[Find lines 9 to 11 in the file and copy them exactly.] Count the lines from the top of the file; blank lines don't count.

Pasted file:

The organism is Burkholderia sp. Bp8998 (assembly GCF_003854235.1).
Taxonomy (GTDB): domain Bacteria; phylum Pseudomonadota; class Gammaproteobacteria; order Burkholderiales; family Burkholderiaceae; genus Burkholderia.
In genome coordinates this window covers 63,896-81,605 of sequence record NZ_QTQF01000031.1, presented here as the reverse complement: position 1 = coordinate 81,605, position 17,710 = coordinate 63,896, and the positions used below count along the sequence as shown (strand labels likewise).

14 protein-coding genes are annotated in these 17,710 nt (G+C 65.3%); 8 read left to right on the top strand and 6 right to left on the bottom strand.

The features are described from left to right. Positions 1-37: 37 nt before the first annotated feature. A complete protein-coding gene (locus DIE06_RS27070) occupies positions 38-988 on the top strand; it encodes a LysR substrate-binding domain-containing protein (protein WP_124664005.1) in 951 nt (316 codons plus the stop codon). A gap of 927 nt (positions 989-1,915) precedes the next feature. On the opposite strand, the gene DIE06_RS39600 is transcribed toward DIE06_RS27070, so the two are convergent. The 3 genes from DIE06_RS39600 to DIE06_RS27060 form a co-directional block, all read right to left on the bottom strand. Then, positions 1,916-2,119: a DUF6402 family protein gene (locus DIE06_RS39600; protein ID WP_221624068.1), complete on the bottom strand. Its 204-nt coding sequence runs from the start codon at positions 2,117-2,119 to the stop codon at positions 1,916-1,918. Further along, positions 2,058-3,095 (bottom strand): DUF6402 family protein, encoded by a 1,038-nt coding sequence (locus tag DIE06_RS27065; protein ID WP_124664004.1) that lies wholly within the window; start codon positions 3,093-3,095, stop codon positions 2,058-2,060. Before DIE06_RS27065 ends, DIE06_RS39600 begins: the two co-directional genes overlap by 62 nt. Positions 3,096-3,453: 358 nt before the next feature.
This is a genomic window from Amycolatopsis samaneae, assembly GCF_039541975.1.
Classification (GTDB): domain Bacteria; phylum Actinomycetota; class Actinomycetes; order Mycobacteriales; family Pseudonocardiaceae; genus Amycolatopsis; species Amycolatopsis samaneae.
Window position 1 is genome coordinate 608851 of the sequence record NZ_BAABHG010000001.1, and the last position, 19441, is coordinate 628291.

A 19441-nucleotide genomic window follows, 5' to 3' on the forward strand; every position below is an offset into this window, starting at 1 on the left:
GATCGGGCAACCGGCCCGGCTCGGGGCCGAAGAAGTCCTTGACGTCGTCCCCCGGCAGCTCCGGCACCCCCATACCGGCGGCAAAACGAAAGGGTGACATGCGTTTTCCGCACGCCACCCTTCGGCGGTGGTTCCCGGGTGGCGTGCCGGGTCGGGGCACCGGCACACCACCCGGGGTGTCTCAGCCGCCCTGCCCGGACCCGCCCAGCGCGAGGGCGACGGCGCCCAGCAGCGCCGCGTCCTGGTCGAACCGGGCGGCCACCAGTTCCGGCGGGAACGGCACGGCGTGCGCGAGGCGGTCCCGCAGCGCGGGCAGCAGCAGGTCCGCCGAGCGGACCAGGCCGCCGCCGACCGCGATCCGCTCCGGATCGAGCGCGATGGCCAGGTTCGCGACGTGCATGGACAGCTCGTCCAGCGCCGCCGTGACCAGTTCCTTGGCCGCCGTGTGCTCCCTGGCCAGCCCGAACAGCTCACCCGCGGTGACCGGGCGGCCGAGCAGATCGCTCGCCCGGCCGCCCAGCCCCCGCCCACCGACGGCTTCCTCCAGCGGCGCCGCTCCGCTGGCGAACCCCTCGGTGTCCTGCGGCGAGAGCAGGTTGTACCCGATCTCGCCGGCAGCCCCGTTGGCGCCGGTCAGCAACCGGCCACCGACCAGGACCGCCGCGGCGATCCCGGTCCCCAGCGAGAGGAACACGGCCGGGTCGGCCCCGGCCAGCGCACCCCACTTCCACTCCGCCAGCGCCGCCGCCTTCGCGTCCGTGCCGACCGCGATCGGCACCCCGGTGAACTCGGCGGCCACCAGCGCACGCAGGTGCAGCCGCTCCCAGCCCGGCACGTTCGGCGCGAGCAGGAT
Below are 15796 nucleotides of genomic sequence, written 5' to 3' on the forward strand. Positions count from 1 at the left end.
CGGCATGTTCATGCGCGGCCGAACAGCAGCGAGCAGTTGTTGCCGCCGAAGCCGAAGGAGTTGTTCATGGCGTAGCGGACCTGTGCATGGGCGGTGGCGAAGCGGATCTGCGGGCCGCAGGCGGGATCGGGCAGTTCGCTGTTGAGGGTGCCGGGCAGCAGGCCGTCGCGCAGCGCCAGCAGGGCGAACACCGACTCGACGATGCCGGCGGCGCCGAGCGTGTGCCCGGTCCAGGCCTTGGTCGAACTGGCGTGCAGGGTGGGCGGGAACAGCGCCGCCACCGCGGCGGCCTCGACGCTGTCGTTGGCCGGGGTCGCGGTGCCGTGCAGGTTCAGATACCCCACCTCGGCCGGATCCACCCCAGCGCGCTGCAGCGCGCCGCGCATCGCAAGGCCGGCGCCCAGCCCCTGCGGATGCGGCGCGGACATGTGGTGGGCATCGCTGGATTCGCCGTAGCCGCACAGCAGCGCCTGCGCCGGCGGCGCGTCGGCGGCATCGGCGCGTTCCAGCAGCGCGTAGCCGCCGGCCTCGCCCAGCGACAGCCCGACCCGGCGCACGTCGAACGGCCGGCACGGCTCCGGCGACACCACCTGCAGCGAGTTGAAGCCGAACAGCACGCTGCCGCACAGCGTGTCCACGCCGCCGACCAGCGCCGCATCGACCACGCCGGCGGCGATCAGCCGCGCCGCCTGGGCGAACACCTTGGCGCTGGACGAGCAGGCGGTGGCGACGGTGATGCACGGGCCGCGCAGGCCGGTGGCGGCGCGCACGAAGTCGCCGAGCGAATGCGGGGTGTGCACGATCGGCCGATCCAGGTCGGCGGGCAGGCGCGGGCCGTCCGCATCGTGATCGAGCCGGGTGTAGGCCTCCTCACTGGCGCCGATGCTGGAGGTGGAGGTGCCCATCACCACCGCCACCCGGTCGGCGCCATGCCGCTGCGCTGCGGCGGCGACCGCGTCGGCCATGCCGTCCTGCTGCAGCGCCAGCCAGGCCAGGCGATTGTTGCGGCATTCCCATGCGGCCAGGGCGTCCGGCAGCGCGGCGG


A 19441-nucleotide genomic window follows, 5' to 3' on the forward strand; every position below is an offset into this window, starting at 1 on the left:
GATCGGGCAACCGGCCCGGCTCGGGGCCGAAGAAGTCCTTGACGTCGTCCCCCGGCAGCTCCGGCACCCCCATACCGGCGGCAAAACGAAAGGGTGACATGCGTTTTCCGCACGCCACCCTTCGGCGGTGGTTCCCGGGTGGCGTGCCGGGTCGGGGCACCGGCACACCACCCGGGGTGTCTCAGCCGCCCTGCCCGGACCCGCCCAGCGCGAGGGCGACGGCGCCCAGCAGCGCCGCGTCCTGGTCGAACCGGGCGGCCACCAGTTCCGGCGGGAACGGCACGGCGTGCGCGAGGCGGTCCCGCAGCGCGGGCAGCAGCAGGTCCGCCGAGCGGACCAGGCCGCCGCCGACCGCGATCCGCTCCGGATCGAGCGCGATGGCCAGGTTCGCGACGTGCATGGACAGCTCGTCCAGCGCCGCCGTGACCAGTTCCTTGGCCGCCGTGTGCTCCCTGGCCAGCCCGAACAGCTCACCCGCGGTGACCGGGCGGCCGAGCAGATCGCTCGCCCGGCCGCCCAGCCCCCGCCCACCGACGGCTTCCTCCAGCGGCGCCGCTCCGCTGGCGAACCCCTCGGTGTCCTGCGGCGAGAGCAGGTTGTACCCGATCTCGCCGGCAGCCCCGTTGGCGCCGGTCAGCAACCGGCCACCGACCAGGACCGCCGCGGCGATCCCGGTCCCCAGCGAGAGGAACACGGCCGGGTCGGCCCCGGCCAGCGCACCCCACTTCCACTCCGCCAGCGCCGCCGCCTTCGCGTCCGTGCCGACCGCGATCGGCACCCCGGTGAACTCGGCGGCCACCAGCGCACGCAGGTGCAGCCGCTCCCAGCCCGGCACGTTCGGCGCGAGCAGGAT
Below are 15796 nucleotides of genomic sequence, written 5' to 3' on the forward strand. Positions count from 1 at the left end.